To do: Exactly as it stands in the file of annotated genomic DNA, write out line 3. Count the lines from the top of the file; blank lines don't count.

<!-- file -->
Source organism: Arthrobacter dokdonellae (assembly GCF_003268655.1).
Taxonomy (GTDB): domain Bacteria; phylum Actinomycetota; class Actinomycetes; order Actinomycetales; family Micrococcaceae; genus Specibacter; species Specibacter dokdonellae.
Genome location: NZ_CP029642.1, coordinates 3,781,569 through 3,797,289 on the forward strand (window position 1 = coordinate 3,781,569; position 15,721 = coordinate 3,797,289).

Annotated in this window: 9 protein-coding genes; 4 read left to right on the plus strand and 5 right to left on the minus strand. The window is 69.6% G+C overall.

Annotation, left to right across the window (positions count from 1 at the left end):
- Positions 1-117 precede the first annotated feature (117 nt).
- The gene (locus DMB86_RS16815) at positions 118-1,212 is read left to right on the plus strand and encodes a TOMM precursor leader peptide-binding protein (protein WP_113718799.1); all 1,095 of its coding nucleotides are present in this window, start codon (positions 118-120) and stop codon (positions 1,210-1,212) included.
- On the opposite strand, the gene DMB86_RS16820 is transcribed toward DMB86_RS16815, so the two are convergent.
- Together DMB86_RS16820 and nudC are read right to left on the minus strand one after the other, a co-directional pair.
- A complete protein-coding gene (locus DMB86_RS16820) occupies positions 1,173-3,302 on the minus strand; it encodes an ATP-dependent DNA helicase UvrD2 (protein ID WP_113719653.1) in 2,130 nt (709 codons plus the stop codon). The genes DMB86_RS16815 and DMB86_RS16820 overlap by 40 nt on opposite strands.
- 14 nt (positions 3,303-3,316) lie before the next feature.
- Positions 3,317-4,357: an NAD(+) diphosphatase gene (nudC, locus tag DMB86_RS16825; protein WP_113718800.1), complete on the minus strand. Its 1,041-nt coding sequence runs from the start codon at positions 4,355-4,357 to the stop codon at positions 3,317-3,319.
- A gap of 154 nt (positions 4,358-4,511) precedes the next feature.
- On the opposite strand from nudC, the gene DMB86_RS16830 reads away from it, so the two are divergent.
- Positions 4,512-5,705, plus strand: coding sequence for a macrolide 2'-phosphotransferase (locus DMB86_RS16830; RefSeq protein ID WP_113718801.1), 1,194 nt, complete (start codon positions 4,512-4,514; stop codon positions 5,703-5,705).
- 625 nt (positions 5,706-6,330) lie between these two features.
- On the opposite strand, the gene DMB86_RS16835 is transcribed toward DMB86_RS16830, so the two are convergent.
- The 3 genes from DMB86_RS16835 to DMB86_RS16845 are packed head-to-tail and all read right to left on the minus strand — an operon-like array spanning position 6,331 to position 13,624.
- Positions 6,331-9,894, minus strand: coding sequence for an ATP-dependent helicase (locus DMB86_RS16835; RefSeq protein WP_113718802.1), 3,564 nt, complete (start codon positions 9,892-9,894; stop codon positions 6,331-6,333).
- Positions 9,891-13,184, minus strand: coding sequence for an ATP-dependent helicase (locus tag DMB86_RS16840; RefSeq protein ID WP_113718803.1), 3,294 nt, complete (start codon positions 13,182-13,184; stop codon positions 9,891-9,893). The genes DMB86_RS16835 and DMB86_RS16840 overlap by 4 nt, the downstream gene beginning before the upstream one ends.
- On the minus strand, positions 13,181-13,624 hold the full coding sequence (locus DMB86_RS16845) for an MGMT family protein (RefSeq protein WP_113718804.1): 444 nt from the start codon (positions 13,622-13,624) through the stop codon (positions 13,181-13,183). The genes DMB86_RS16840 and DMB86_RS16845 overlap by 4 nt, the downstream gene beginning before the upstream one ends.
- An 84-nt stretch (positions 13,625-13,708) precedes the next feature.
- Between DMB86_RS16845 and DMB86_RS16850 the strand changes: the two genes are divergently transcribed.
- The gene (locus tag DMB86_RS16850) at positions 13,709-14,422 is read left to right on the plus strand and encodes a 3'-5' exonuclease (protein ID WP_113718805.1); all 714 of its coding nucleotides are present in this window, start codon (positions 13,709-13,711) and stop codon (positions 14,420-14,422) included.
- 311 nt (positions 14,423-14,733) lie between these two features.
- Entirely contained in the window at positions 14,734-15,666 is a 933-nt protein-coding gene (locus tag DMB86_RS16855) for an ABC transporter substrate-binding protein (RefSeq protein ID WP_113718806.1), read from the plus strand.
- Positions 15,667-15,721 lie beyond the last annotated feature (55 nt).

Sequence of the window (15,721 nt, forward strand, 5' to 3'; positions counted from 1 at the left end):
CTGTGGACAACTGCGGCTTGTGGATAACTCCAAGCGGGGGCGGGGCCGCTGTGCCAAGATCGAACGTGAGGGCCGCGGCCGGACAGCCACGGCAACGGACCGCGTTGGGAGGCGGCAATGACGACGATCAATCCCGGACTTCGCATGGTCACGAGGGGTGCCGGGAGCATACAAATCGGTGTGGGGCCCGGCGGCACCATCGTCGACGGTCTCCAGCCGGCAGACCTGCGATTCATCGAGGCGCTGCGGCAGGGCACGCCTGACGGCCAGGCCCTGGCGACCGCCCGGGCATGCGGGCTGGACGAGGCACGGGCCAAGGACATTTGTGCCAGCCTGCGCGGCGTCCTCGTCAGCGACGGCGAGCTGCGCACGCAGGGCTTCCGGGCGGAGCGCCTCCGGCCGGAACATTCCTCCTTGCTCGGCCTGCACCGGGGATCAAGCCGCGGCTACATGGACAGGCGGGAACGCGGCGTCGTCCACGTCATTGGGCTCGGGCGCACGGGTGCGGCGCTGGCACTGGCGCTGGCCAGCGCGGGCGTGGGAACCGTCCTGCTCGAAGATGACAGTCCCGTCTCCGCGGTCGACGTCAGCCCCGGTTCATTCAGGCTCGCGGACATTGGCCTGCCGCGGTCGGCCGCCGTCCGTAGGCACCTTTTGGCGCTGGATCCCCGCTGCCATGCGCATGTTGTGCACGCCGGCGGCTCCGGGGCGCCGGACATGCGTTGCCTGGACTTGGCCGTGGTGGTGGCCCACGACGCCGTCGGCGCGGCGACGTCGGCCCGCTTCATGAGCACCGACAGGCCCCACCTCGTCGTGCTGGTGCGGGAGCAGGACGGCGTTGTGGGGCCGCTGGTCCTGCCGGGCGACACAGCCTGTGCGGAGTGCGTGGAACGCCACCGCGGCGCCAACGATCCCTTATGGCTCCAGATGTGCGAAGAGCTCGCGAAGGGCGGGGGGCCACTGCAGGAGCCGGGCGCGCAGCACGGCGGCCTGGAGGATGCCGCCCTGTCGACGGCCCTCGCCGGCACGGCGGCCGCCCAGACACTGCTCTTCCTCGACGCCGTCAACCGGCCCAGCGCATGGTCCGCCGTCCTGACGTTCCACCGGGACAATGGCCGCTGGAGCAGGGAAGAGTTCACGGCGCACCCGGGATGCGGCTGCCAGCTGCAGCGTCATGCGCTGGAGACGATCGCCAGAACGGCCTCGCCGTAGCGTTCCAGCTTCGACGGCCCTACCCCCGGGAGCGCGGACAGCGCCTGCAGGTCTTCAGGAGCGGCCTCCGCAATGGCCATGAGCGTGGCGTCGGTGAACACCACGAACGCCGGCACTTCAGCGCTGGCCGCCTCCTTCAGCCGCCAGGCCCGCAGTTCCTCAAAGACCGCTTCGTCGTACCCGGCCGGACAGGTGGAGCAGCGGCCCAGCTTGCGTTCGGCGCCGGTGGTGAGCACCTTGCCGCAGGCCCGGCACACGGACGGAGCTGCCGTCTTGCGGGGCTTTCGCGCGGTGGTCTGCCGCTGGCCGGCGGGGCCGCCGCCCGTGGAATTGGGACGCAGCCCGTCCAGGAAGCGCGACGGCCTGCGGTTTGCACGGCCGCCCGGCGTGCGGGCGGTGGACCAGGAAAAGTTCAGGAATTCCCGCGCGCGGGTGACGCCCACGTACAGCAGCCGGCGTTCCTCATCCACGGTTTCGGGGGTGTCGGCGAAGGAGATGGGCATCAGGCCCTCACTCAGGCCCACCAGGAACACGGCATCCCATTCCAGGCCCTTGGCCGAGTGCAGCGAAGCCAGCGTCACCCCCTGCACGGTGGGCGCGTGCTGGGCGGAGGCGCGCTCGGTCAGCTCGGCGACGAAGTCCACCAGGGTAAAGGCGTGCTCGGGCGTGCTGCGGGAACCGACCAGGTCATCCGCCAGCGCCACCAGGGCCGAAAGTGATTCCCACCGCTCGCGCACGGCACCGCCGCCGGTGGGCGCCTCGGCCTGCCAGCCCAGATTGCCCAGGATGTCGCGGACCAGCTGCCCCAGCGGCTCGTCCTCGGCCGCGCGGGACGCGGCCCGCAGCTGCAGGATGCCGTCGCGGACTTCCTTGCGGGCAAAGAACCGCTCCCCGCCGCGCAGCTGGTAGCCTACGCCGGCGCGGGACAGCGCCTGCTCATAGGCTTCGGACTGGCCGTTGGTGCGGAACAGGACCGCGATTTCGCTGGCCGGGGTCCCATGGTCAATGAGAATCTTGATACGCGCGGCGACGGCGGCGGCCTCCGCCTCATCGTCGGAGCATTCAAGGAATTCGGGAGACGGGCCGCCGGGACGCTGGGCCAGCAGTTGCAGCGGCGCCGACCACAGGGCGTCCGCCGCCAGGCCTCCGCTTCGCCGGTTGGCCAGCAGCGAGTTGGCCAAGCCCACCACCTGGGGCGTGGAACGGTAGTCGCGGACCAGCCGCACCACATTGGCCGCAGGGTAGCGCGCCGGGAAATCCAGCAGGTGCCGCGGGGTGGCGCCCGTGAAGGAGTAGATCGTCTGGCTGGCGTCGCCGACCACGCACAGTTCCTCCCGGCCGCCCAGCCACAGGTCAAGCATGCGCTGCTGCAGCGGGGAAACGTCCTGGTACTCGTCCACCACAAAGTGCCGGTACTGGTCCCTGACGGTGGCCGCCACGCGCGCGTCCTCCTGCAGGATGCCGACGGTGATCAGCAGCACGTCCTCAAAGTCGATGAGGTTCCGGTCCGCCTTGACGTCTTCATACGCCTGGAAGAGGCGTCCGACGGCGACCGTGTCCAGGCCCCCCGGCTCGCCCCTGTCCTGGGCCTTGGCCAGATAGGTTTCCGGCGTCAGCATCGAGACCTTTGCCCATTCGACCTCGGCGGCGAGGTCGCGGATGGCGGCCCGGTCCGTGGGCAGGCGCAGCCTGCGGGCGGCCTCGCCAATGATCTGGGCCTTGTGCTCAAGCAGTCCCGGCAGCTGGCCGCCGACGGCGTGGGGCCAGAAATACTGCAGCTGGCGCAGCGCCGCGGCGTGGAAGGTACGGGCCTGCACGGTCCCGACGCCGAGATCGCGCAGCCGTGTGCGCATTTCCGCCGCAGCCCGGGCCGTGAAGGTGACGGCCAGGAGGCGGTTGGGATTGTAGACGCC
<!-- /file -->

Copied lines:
Genome location: NZ_CP029642.1, coordinates 3,781,569 through 3,797,289 on the forward strand (window position 1 = coordinate 3,781,569; position 15,721 = coordinate 3,797,289).